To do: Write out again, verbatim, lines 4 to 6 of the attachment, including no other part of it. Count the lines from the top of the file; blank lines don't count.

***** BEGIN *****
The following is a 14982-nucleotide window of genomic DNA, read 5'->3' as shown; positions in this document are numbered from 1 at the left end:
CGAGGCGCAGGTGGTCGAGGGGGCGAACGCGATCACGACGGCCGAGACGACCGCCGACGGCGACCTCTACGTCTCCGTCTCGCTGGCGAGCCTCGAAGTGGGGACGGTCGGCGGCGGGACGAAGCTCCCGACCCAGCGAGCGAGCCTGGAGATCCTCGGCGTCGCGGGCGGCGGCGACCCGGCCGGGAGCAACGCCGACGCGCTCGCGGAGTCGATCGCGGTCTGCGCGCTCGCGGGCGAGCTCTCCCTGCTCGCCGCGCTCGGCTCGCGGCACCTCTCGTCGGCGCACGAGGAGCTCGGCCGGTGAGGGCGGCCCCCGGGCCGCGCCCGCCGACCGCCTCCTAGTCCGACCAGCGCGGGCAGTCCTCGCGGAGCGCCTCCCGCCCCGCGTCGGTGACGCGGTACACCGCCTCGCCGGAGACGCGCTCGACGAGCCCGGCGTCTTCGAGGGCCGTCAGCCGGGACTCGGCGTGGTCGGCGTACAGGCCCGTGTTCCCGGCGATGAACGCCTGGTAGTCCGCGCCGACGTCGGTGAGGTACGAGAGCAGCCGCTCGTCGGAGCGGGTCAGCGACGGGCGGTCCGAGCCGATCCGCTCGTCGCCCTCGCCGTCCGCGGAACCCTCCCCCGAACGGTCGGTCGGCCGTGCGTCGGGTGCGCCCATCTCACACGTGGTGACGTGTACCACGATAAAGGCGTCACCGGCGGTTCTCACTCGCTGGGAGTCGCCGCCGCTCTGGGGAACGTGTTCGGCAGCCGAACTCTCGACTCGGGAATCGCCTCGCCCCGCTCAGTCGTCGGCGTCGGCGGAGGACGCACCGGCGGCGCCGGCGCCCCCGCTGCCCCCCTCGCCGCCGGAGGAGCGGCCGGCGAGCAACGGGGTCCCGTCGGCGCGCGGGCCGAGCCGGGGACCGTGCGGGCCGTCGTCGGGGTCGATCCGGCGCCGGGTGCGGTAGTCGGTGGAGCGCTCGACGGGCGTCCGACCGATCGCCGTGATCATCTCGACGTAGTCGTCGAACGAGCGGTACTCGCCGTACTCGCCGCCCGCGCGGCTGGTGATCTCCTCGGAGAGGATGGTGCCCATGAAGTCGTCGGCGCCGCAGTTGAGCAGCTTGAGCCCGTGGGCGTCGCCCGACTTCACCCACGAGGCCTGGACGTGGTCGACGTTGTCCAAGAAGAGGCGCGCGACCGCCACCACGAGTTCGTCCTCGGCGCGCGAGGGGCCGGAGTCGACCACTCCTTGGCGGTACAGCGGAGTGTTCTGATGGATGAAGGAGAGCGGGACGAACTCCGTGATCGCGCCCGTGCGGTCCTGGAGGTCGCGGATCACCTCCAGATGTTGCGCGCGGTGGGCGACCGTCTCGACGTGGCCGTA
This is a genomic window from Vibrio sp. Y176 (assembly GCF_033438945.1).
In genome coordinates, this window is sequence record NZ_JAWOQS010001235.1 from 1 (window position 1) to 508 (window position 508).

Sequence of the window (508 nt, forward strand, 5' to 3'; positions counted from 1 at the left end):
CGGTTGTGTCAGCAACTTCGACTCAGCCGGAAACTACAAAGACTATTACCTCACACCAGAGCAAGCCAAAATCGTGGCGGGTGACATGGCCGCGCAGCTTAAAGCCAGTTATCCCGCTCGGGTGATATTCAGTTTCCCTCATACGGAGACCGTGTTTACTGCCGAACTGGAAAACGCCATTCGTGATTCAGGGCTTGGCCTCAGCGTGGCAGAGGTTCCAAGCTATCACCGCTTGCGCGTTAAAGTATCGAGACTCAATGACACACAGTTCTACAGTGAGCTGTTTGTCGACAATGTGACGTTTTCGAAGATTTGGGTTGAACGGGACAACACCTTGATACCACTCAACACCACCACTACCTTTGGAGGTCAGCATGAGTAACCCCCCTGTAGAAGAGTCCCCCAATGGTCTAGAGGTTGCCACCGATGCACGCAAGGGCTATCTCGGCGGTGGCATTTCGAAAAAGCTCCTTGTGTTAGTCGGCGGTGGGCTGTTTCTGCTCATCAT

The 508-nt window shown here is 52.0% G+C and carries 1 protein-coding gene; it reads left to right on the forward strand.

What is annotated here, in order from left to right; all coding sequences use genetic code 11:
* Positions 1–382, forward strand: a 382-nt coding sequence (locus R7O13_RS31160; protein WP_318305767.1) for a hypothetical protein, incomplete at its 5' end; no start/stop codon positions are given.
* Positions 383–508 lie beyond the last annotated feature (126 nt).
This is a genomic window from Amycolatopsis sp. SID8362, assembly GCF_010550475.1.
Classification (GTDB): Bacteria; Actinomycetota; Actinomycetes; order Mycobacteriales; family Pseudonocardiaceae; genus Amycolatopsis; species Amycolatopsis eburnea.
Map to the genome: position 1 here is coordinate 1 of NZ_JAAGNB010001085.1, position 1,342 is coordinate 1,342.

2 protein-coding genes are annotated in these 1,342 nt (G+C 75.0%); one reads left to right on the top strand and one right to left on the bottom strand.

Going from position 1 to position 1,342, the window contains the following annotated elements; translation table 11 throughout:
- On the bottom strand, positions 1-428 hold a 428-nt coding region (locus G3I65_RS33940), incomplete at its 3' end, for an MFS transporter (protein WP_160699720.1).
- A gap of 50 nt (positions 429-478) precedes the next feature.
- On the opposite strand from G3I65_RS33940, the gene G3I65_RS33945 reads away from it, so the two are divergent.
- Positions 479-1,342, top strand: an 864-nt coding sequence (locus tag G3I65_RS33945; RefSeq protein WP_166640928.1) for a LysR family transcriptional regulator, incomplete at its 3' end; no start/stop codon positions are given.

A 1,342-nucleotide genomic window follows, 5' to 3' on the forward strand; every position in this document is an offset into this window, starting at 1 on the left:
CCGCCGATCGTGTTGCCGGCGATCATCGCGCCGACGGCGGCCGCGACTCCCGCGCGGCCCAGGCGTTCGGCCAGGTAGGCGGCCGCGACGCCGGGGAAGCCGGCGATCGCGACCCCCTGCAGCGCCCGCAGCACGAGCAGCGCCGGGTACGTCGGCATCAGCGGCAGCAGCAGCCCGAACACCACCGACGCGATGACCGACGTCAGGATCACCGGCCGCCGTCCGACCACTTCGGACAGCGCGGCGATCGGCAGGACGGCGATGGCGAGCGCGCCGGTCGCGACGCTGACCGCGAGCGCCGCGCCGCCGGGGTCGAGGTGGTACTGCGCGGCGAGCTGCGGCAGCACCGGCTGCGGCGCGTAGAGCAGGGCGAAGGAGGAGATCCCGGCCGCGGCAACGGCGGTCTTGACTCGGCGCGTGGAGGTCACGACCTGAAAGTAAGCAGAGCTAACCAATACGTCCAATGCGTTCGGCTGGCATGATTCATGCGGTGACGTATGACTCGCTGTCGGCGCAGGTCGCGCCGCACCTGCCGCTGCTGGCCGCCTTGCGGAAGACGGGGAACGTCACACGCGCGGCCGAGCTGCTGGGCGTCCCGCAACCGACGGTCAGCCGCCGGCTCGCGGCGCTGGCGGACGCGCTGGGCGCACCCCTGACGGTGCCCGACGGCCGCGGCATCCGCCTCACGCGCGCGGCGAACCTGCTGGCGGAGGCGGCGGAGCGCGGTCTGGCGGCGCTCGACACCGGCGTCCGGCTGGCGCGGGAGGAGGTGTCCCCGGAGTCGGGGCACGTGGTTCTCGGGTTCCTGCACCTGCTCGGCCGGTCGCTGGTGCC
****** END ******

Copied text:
In genome coordinates, this window is sequence record NZ_JAWOQS010001235.1 from 1 (window position 1) to 508 (window position 508).

Sequence of the window (508 nt, forward strand, 5' to 3'; positions counted from 1 at the left end):
CGGTTGTGTCAGCAACTTCGACTCAGCCGGAAACTACAAAGACTATTACCTCACACCAGAGCAAGCCAAAATCGTGGCGGGTGACATGGCCGCGCAGCTTAAAGCCAGTTATCCCGCTCGGGTGATATTCAGTTTCCCTCATACGGAGACCGTGTTTACTGCCGAACTGGAAAACGCCATTCGTGATTCAGGGCTTGGCCTCAGCGTGGCAGAGGTTCCAAGCTATCACCGCTTGCGCGTTAAAGTATCGAGACTCAATGACACACAGTTCTACAGTGAGCTGTTTGTCGACAATGTGACGTTTTCGAAGATTTGGGTTGAACGGGACAACACCTTGATACCACTCAACACCACCACTACCTTTGGAGGTCAGCATGAGTAACCCCCCTGTAGAAGAGTCCCCCAATGGTCTAGAGGTTGCCACCGATGCACGCAAGGGCTATCTCGGCGGTGGCATTTCGAAAAAGCTCCTTGTGTTAGTCGGCGGTGGGCTGTTTCTGCTCATCAT